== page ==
Hi guys! I hope you’re READY 4 CRAFTIN’, because I’m going to show you how to do The Simplest and Fastest Fashion DIY On Earth. We won’t need pins, measuring tape, needles, thread, scissors, snaps, or $34 worth of just-obscure-enough crafting supplies we’ll never use again (but need to special-order online.) None of that for us! It’s summer, we’re hot, and we are going for an easy DIY experience. Today, we’re gonna decorate our everyday wearables with a bleach pen to give plain or old clothing a new lease on life. BLEACH PEN CRAFT DAYYYY!

Bleach pens are handy little squeeze-pens filled with a gel bleach solution. They’re designed to remove stains from your white clothes, but they also happen to be great for artistically wreaking havoc on your closet. You can draw and write with a bleach pen just like you can with a regular pen; the customization possibilities are endless. This ain’t a new idea, but everyone’s stuff turns out different! Check out these plain black leggings I turned into dripping-dagger-of-death leggings using just a bleach pen!

Dagger Leggings

Look at this all-purpose shirt I made for my friend Tawnya for when she is forced to attend sporting events! Bleach-pen crafting is the easiest!

Tawnya Sports shirt

What you’ll need:

  • A bleach pen. They are usually between $3-$5 and last through multiple projects.
  • Something wearable and made of mostly natural fibers (cotton, silk, or a blend of those fibers, like cotton-spandex or cotton-viscose.) This isn’t a hard and fast rule—I’ve had some success using a bleach pen on all-nylon black tights, but natural fibers or a blend of natural fibers produce the most dependable results/consistently good results.

    Note: Make sure the item of clothing you’re going to draw on is something you wouldn’t be upset to lose—mistakes can happen! I recommend a cheap cotton T-shirt in a solid color or a pair of old, tired leggings.

  • Something to put underneath the clothing while you draw to protect the surface you’re working on. A paper grocery bag, a magazine, or several folded layers of paper towels would all work.
  • A sheet of paper or a few more paper towels to keep off to the side for bleach pen testing.

Here’s my setup. I’m going to decorate a 100 percent silk scarf from a thrift store. I’ve put the folder underneath the scarf while I use the pen to protect the table I’m working on.

You will need

Step One

Iron or steam your chosen clothing item if it’s wrinkled so you have an even surface to draw on. Lay the item out flat on top of your paper bag, cardboard, or folder. (If you’re decorating a shirt or something like underpants, slip the paper bag or folder inside the shirt/underpants so the bleach pen doesn’t bleed through to the other side of your item.

Step Two

SHAKE THE PEN. Ya gotta shake it! Otherwise you’ll get a spurt of pure bleach that isn’t fully mixed with the gel the first time you try to draw. Learn from my first (ruined) trial pair of cute blue cotton underpants: Shake tha pen.

Step Three

DO A TEST on the paper towels or piece of paper next to you. Try drawing a few lines or writing a few words on the paper, just to get a feel for how the bleach pen writes. I get the best results when I’m squeezing the pen gently and also dragging the tip of the pen on the surface of whatever I’m drawing on.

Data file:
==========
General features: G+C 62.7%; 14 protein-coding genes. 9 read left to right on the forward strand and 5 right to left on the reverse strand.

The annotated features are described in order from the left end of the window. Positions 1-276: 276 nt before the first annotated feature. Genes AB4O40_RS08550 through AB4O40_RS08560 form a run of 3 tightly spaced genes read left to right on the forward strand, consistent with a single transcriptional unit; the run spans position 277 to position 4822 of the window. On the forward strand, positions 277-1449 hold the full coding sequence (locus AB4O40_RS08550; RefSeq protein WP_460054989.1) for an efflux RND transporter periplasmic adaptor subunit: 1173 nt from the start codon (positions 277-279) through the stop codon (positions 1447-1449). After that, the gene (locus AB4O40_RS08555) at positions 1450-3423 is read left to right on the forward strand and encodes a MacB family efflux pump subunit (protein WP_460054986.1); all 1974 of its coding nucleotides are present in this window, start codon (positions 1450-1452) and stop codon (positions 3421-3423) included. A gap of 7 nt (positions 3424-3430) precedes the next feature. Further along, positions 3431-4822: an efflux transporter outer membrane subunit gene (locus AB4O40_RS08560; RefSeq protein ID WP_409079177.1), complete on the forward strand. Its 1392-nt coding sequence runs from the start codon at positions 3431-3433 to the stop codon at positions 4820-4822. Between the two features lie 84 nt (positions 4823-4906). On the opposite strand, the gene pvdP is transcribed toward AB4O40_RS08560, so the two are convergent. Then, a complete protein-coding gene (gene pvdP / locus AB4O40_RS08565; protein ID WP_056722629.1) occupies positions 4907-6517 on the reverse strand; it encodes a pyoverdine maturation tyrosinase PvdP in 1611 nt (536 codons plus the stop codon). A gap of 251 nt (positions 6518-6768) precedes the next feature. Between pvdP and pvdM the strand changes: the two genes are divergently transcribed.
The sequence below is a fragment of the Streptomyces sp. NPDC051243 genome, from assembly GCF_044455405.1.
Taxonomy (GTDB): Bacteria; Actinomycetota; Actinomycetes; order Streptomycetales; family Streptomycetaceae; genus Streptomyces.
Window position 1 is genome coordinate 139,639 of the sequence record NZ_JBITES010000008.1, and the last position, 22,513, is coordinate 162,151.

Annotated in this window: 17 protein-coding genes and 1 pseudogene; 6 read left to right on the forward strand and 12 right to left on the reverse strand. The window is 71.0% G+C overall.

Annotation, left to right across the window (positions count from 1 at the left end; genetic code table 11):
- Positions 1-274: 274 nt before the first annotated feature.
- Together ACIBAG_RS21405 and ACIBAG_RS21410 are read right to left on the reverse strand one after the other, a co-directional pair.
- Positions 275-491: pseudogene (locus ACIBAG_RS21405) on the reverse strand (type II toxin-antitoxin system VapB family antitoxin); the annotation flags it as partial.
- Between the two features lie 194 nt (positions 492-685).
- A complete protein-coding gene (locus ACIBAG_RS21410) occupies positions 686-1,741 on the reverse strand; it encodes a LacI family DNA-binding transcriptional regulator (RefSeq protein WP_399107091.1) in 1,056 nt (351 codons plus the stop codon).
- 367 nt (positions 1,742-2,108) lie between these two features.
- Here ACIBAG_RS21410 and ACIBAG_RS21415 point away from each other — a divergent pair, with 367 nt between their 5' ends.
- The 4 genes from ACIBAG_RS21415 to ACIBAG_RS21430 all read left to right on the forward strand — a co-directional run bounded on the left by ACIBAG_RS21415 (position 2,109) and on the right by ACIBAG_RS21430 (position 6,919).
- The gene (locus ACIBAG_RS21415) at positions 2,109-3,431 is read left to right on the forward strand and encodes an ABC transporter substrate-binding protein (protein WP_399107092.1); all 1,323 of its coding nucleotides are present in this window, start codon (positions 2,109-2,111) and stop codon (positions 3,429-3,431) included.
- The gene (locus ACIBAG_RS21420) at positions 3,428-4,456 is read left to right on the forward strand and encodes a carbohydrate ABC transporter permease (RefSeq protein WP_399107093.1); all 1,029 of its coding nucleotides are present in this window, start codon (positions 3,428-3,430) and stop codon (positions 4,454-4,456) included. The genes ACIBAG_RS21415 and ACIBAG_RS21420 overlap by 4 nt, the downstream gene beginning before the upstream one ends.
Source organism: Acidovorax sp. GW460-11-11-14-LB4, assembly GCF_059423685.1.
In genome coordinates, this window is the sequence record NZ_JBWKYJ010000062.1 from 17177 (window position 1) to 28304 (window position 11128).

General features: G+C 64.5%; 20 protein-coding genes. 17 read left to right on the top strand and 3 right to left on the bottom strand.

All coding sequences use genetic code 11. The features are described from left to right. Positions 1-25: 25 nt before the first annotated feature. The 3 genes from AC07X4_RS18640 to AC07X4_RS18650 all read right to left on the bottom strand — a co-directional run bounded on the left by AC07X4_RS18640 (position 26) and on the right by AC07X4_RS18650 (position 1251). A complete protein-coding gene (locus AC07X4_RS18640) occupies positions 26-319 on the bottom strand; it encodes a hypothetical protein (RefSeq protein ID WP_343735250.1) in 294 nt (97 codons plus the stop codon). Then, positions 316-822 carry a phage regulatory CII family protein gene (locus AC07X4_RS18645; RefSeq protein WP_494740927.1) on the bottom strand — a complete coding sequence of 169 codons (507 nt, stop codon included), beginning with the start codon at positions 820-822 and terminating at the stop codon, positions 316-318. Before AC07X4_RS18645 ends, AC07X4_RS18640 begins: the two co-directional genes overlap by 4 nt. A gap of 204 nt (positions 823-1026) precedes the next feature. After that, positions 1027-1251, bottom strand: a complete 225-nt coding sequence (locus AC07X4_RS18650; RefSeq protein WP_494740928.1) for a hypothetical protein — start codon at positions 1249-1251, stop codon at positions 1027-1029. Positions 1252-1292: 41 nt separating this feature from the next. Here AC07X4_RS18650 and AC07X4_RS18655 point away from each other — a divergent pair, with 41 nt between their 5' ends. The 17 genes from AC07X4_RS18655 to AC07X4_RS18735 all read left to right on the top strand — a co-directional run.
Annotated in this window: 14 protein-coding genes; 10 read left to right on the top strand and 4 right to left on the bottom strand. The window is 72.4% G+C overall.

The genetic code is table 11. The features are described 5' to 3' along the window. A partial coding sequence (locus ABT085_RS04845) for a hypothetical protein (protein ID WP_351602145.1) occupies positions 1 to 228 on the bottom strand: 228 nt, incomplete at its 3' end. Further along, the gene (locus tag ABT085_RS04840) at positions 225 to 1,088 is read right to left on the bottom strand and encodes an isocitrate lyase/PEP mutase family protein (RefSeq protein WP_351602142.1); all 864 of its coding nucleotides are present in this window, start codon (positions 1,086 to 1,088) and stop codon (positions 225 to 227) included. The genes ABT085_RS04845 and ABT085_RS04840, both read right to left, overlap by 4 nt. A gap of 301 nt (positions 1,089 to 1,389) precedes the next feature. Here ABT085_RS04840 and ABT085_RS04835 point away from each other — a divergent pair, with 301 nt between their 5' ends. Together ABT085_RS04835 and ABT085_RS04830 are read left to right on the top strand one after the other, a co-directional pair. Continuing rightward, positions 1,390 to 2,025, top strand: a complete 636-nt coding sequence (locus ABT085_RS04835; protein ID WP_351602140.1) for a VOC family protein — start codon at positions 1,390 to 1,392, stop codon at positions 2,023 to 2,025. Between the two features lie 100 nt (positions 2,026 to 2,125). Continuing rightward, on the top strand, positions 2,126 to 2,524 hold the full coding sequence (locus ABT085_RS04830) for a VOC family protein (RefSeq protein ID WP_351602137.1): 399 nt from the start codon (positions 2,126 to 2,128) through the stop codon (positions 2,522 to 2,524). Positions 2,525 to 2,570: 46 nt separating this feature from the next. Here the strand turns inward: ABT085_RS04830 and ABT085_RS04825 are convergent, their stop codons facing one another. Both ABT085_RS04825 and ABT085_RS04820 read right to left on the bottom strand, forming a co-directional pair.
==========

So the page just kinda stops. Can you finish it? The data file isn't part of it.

Step Four

Go for it! Write something, draw an intricate design, or use a stencil to bleach-pen a design into your clothing. Look out, though: bleach pens tend to bubble at the tip; make sure you have your paper towel or piece of paper handy to wipe the tip off as you go.

This is a line from a poem by one of my favorite poets, Sharon Olds.

This is a line from a poem by one of my favorite poets, Sharon Olds.

Step Five

Go over your design if necessary; fill in thin spots or weak lines if you’ve got ’em.

Step Six

Set a timer. The timing varies for whatever material you’re using. For this silk scarf, I left the bleach on for 30 minutes; for the black leggings, I left the bleach on overnight. For Tawnya’s “Sports” T-shirt, I let the bleach sit for an hour. Basically, it’s up to you—the best way to tell if the bleach is working is to gently lift up the fabric and look at its underside. Does it look like the bleach has colored the fabric? If it does, your item is probably close to ready.

In general: Sturdy cotton stuff takes a longer time to bleach and can usually handle sitting overnight with a design; delicate fabrics like silk can get holes burned in them if the bleach sits for longer than an hour.

Step Seven

Rinse the bleach off in cold water. Don’t worry—the bleach won’t spread all over the rest of your item. The “damage” to the fabric is already done by the time you rinse the bleach gel off!

Rinse the scarf

Step Eight

Wash your item’s fresh design with hand or dish soap. This “locks in” your design.

Step Nine

If necessary (like for a T-shirt), wash your item in a washing machine, dry, and wear! Or hang up! Or give to someone you love! (This scarf is going to tie my hair up all summer long.)

Finished scarf

Look how clear this reads! Man, using a bleach pen can be completely addictive. The designs never wear or wash off, and there’s so much you can do! Add polka dots to dark blue jeans, write funny shit on your underwear, make a decorative hem on your shorts, fancy-up your yoga pants, bleach-pen your canvas shoes…watch out, all your clothes! ♦